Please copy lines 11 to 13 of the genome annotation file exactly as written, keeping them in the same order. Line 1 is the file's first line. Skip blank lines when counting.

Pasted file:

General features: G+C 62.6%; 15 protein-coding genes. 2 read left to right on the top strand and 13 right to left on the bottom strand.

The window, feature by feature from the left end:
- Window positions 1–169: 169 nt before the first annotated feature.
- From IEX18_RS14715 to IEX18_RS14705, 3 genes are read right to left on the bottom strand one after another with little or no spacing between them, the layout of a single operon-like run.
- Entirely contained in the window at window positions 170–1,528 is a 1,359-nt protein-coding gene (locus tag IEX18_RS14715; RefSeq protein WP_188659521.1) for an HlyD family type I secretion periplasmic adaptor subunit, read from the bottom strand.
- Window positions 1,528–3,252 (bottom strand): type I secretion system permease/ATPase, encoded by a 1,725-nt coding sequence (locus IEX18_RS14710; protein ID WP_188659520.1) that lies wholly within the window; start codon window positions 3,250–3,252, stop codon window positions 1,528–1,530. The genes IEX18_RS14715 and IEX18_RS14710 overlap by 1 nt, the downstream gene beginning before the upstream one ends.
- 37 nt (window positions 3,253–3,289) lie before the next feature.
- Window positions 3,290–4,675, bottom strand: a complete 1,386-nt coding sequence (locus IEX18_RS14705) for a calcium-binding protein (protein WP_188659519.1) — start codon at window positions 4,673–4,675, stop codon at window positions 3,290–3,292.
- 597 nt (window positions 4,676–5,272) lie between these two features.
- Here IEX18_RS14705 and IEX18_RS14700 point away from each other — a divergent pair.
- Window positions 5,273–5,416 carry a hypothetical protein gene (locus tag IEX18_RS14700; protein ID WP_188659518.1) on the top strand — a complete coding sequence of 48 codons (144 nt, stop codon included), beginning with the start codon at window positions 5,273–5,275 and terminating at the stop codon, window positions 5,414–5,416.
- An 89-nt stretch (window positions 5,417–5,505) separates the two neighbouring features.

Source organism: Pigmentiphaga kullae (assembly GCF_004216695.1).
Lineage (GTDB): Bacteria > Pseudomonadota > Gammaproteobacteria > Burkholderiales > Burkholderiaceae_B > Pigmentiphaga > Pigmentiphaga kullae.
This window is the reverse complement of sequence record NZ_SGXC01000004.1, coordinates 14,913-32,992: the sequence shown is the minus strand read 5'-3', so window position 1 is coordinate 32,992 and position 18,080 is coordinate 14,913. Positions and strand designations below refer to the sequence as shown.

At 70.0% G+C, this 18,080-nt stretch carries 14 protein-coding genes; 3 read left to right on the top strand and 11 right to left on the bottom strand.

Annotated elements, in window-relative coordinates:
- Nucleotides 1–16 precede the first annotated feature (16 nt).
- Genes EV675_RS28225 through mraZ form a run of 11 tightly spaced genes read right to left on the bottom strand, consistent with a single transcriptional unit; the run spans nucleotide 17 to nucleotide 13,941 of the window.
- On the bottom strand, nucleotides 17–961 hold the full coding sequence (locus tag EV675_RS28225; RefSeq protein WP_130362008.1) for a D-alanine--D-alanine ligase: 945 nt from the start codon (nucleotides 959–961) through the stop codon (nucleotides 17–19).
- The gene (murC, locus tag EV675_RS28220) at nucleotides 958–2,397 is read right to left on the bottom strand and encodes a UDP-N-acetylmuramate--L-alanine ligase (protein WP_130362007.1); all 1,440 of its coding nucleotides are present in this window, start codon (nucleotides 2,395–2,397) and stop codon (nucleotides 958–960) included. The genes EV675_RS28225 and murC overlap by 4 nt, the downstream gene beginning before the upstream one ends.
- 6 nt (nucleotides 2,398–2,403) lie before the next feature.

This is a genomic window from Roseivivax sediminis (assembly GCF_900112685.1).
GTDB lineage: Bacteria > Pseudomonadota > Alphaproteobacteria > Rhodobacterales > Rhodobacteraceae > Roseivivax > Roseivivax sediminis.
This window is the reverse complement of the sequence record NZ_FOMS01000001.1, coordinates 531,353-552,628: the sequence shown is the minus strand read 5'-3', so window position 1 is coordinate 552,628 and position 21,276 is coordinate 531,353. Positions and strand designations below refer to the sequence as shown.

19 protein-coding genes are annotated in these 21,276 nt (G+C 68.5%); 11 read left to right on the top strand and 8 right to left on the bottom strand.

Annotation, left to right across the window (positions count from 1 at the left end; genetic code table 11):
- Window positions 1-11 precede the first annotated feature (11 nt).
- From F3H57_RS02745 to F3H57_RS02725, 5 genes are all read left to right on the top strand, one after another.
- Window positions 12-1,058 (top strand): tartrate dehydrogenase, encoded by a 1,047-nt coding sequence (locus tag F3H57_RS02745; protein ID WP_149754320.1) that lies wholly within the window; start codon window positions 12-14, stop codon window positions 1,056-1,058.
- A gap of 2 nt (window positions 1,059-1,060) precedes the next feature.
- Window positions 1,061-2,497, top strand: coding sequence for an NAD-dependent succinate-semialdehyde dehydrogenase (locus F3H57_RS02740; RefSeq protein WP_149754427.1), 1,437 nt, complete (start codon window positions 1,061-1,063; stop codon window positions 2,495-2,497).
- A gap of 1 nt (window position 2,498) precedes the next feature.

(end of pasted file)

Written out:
- Window positions 5,273–5,416 carry a hypothetical protein gene (locus tag IEX18_RS14700; protein ID WP_188659518.1) on the top strand — a complete coding sequence of 48 codons (144 nt, stop codon included), beginning with the start codon at window positions 5,273–5,275 and terminating at the stop codon, window positions 5,414–5,416.
- An 89-nt stretch (window positions 5,417–5,505) separates the two neighbouring features.

Source organism: Pigmentiphaga kullae (assembly GCF_004216695.1).